Like drinking? Love literature? Then join us tonight at 7pm for some Filthy Goddam Lies on the second phase of the Manhattan Lit Crawl at Botanica Bar!
For those of you who haven't experienced Lit Crawl, it's a FREE evening of readings, literature, and literary events, at a series of bars across the East Village and Lower East Side. You'll find details of the various venues and events over on the official Lit Crawl NYC website – events start at 6pm, and culminate in an afterparty at The Magician in the Lower East Side at 9pm where you can put your feet up, drink more, and talk literature.
But we'll be appearing at Botanica Bar, at 47 East Houston at 7pm, a few steps away from Broadway and Lafayette Subway Station (btw Mulberry and Mot - Map here), and we're excited to be featuring original stories from writers Thaddeus Rutkowski, Rachel Mann, and Jennifer Haskell-Smith, with performances by Jeff Wills, Amber Bogdewiecz, and Samantha Jane Guerwitz. Entrance is completely free, and the drinks are decidedly cheap.
It's going to be a great night - and we have a fantastic show in store for you. Look forward to seeing you there!
Three days to go until our next submissions deadline - send us your Body & Mind themed stories by Sunday, 31st August! As usual, we're looking for fresh, thought-provoking and emotionally engaging short fiction between 800 - 3000 words.
Entry is free, and all interpretations are welcome - you'll find full guidelines on our submissions page, and we're also listed on Duotrope and at The Submission Grinder - both fantastically useful resources if you're managing multiple submissions. Good luck!
We're appearing as an Official Brooklyn Book Festival Bookend Event at 7pm on Tuesday, 16th September at 68 Jay Street Bar in DUMBO. As befits New York's best-known literary festival, we'll be featuring a lineup of New York authors and actors - namely writers Manuel Martinez (Center for Fiction Fellow 2013), Cedrick Mendoza-Tolentino (Center for Fiction Fellow 2014), Anthony Tognazzini (NYU, New School), Jeanette Topar, and Jerry Sticker; and actors Jon Sprik, Margi Sharp Douglas, Samantha Jane Gurewitz, Denise Poirier, and Everett Goldner. It's a fantastic program, and we're thrilled to be involved!
68 Jay Street Bar is just a couple blocks away from York Street Station (F Line), a few minutes' walk from High Street Station (A,C), or a very pleasant stroll over the Brooklyn Bridge if that takes your fancy. Entry is, as ever, completely free - we look forward to seeing you there!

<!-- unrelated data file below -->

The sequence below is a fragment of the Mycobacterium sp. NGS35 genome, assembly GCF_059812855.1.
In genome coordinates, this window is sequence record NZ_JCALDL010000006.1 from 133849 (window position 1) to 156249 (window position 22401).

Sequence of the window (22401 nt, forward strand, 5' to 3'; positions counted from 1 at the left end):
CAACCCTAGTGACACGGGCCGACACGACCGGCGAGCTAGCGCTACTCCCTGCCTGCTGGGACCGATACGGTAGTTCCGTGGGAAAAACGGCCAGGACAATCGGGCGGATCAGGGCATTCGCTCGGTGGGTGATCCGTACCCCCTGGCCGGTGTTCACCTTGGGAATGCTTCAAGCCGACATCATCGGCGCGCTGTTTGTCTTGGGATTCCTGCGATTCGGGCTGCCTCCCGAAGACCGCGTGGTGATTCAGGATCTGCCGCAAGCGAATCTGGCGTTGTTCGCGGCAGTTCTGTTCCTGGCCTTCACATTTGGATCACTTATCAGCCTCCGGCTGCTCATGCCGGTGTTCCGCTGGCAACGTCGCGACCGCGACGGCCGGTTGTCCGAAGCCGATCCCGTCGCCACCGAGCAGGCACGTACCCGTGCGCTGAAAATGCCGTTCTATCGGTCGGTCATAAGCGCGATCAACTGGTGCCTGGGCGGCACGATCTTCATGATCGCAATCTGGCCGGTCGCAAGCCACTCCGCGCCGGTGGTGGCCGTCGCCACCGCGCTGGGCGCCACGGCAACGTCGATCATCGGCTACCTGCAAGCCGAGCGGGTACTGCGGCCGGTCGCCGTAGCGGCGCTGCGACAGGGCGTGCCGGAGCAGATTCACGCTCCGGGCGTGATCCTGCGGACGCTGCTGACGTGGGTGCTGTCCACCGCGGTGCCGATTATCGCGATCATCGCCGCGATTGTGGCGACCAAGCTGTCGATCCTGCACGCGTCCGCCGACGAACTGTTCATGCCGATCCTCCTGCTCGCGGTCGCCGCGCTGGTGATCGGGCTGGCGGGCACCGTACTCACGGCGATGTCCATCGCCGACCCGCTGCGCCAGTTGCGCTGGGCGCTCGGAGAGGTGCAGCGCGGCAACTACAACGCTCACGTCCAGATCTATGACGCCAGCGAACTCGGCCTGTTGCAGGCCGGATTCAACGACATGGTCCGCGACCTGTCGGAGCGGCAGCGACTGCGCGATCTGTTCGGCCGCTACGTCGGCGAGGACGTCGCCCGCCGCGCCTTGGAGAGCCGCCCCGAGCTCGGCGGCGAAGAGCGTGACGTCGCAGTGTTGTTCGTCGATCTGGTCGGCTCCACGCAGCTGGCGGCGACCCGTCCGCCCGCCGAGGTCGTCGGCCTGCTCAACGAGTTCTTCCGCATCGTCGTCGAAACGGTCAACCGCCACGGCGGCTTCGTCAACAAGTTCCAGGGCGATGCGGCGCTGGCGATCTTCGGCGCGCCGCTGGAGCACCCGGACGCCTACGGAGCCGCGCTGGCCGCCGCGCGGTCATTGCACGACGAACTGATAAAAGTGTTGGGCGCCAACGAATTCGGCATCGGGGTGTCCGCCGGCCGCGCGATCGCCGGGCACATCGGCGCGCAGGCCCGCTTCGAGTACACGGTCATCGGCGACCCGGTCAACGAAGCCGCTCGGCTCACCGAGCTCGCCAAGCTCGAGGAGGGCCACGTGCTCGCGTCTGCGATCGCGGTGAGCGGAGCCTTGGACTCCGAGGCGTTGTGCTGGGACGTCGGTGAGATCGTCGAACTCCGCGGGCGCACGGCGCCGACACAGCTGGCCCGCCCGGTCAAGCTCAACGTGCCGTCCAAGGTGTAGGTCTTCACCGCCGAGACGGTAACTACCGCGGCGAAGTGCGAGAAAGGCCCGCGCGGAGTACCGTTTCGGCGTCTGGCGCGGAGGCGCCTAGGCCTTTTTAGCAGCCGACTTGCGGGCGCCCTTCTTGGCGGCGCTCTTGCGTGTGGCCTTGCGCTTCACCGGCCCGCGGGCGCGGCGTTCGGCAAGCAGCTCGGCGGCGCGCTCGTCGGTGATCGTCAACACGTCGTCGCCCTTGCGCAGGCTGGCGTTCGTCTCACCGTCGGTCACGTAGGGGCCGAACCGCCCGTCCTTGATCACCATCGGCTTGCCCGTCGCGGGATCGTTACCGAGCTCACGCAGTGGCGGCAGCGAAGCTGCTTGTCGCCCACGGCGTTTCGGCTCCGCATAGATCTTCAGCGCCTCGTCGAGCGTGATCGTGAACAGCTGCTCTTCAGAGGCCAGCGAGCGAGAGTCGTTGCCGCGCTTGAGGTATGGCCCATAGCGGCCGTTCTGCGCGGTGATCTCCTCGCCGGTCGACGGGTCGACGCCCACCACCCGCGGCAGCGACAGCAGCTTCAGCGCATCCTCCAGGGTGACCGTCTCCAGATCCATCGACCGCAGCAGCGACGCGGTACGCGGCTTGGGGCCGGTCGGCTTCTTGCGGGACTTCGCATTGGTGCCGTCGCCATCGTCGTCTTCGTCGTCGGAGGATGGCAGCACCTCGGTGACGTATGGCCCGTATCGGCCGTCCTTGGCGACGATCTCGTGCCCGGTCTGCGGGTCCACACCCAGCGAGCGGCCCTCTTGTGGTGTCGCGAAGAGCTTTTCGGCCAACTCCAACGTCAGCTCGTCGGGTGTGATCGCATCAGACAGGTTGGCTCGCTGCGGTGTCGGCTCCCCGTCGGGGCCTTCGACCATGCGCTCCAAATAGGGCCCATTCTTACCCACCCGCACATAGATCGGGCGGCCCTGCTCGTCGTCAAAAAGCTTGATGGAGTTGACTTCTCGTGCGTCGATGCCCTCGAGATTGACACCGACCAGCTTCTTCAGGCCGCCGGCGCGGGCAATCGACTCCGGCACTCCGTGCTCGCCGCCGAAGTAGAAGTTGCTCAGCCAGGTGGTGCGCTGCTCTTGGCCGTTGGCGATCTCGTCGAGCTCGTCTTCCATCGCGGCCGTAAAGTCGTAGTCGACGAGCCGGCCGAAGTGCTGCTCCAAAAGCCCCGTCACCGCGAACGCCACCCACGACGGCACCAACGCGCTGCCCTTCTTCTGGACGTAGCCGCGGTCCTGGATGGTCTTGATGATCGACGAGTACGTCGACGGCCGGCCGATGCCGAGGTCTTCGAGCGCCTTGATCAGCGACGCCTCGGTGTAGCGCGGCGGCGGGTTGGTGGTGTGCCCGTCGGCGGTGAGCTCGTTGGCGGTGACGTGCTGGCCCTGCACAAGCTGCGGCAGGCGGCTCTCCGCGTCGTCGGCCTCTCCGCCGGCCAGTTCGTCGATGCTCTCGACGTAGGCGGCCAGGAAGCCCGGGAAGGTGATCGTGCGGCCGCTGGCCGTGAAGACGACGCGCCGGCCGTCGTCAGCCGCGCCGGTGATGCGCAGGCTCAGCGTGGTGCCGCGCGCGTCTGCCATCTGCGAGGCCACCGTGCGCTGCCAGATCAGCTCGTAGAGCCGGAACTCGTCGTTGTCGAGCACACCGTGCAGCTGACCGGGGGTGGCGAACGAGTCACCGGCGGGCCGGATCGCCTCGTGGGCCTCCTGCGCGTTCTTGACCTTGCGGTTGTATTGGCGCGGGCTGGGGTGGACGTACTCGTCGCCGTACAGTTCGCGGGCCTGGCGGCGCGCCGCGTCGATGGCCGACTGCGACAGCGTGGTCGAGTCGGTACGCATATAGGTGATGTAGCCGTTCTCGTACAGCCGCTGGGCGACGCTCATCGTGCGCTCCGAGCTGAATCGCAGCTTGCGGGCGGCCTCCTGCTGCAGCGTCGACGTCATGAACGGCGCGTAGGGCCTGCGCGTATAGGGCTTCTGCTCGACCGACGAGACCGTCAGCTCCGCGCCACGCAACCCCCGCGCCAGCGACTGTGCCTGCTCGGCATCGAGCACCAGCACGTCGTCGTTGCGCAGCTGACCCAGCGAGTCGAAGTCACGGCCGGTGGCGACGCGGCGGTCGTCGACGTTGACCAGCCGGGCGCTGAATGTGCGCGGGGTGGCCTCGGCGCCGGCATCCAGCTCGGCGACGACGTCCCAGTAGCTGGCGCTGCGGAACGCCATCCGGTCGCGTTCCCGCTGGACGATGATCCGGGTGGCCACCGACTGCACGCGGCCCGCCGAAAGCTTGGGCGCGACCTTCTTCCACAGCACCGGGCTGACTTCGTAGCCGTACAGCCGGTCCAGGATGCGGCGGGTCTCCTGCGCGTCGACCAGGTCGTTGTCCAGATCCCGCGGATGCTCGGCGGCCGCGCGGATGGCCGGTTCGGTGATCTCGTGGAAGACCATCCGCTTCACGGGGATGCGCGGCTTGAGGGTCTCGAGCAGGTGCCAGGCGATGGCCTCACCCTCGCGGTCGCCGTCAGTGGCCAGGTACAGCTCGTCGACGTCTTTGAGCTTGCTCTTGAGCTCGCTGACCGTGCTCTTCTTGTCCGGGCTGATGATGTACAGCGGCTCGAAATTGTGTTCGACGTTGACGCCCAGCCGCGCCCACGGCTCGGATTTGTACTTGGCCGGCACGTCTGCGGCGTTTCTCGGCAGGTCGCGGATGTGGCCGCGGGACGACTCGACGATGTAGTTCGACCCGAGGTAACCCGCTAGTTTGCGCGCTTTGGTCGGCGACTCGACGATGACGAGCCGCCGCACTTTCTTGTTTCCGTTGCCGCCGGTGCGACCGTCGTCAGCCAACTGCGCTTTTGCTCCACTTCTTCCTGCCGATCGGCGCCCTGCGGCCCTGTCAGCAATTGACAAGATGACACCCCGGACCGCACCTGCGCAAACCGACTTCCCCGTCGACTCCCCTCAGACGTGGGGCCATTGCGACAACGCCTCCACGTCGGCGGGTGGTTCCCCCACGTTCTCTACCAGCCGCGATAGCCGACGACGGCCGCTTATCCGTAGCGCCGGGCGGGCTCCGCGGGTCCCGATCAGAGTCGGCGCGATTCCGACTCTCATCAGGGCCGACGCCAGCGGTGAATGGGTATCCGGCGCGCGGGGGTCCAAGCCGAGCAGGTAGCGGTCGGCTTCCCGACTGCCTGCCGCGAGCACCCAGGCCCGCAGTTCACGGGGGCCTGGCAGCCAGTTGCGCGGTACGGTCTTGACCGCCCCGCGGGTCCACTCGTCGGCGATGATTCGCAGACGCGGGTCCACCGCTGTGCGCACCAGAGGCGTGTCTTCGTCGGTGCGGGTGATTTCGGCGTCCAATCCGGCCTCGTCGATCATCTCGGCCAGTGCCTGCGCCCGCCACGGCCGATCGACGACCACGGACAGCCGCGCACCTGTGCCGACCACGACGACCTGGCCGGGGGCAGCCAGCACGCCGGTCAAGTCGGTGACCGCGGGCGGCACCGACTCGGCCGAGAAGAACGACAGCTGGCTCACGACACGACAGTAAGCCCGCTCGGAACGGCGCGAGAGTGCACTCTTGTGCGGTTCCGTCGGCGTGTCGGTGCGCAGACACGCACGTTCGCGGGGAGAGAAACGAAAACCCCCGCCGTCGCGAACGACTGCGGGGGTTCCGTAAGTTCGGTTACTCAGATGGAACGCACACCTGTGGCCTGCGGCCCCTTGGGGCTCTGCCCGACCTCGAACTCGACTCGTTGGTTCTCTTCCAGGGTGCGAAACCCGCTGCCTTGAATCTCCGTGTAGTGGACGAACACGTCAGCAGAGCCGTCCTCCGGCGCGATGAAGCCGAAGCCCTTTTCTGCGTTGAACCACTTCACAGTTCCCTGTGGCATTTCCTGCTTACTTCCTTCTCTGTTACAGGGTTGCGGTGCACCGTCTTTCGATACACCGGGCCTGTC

The Manhattan Lit Crawl, meanwhile, will be happening on Sunday, 13th September in the East Village. We'll be hosting a special LIars' League NYC show at some stage over the course of the evening - exact time and venue is to be confirmed, so watch this space!
She swirls her drink and says something like, ‘I’m so glad vinyl’s coming back now, I just can’t stand to listen to music on m-p-3.’ Her version of the initials are drawn out, over-enunciated, the way certain people say ‘N-Y-P-D’ or ‘F-D-L-S’ with knowing, fear-mongering intent; she means the music on my little pod is not only sonic diarrhea but also deeply corrosive to the fabric of modern society. So, fuck. She’s about to drag me into the conversation, the one that, apparently, all white people above a certain tax-bracket are required to have these days. The music talk. I regurgitate some Steve Jobs shuck and jive, talk about how I love the ease and convenience of being able to download all my favorite songs, all of which she dismisses as ‘overproduced, pro-tools shit’ without really asking what I listen to (she suggests, hurtfully, that I am a 311 fan). She talks about ‘depth’ and ‘timbre’ and how, when you listen to some obscure Midwestern rock duo on vinyl you can feel the farmhouse they recorded it in. She talks about how modern music is designed to be flawless and uniform, a product pure and simple, from the writing to the recording to the distribution to the listening. She talks about how real music is supposed to have imperfections, vintage tube-amps and raucous, sloppy drumming. She misquotes Miles Davis, possibly just to see if I’ll challenge her. I don’t, and she continues: dropping Jack White’s name a half-dozen times and then claiming Detroit is overrated.